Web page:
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6 - A Cooperative Judiciary

Published online by Cambridge University Press:  01 September 2022

Fiona Feiang Shen-Bayh
Affiliation:
College of William and Mary, Virginia
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Summary

This chapter unpacks questions of judicial compliance in autocratic regimes. On what basis can we assume that judges will dutifully execute the autocrat’s agenda? What can autocrats do to ensure that judges do cooperate? To answer these questions, I focus on the obstacles African autocrats confronted in the postcolonial period when they attempted to use courts for repressive ends as well as the strategies and tactics they used to overcome them. I find that postcolonial autocrats faced a trade-off in judicial design: Professionalizing the judiciary restricted who was eligible to serve on the bench. Facing a shortage of locally qualified jurists, autocrats instead recruited judges from abroad. Drawing on a variety of archival sources, I show that African and British officials worked together to expand the supply of judicial candidates across the British Commonwealth, which not only undermined the power of indigenous African judges but also helped cultivate more compliant courts.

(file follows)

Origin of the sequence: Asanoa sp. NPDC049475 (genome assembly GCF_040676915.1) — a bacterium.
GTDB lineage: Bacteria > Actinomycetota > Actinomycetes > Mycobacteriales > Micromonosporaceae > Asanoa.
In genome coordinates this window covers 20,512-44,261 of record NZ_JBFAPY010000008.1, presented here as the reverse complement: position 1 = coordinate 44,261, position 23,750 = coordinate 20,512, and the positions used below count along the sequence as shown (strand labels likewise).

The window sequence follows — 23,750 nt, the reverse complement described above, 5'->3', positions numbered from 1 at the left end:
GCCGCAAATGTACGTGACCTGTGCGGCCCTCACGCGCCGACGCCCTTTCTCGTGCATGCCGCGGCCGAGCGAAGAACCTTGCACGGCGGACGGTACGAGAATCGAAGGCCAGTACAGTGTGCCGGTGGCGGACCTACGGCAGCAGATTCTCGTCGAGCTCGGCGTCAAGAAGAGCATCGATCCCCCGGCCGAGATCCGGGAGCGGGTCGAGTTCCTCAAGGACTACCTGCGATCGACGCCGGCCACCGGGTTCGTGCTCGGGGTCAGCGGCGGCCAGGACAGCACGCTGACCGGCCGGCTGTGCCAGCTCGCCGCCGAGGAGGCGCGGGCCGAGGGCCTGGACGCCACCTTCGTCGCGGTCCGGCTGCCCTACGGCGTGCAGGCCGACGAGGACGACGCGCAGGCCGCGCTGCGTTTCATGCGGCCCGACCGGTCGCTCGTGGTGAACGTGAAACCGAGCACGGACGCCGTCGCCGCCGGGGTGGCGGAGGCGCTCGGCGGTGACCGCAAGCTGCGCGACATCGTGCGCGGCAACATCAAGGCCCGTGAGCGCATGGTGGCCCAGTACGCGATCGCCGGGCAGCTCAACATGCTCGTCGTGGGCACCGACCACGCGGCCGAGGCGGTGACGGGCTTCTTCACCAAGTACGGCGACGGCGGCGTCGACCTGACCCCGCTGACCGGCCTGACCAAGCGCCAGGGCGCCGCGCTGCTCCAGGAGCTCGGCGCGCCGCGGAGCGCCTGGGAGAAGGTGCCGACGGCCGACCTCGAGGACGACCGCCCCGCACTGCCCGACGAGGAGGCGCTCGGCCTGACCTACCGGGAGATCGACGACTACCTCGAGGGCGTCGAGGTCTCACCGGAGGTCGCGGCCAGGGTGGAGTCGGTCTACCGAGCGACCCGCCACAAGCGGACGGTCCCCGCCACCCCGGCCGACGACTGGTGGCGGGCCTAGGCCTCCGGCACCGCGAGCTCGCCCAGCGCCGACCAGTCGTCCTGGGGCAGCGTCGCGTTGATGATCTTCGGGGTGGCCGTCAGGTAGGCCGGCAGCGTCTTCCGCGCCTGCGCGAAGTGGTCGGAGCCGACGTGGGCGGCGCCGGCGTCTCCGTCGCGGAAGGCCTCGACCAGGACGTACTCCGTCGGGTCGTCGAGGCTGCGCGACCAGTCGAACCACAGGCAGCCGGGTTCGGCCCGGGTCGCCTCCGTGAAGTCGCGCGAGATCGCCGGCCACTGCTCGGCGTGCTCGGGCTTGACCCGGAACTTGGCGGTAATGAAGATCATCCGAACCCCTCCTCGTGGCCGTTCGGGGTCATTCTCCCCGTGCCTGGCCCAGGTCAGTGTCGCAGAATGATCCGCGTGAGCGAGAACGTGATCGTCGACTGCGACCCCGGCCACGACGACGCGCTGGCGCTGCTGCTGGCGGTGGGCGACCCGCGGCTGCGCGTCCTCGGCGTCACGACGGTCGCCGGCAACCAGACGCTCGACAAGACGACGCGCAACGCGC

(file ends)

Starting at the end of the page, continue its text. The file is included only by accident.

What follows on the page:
Type
Chapter
Information
Undue Process
Persecution and Punishment in Autocratic Courts
, pp. 152 - 191
Publisher: Cambridge University Press
Print publication year: 2022

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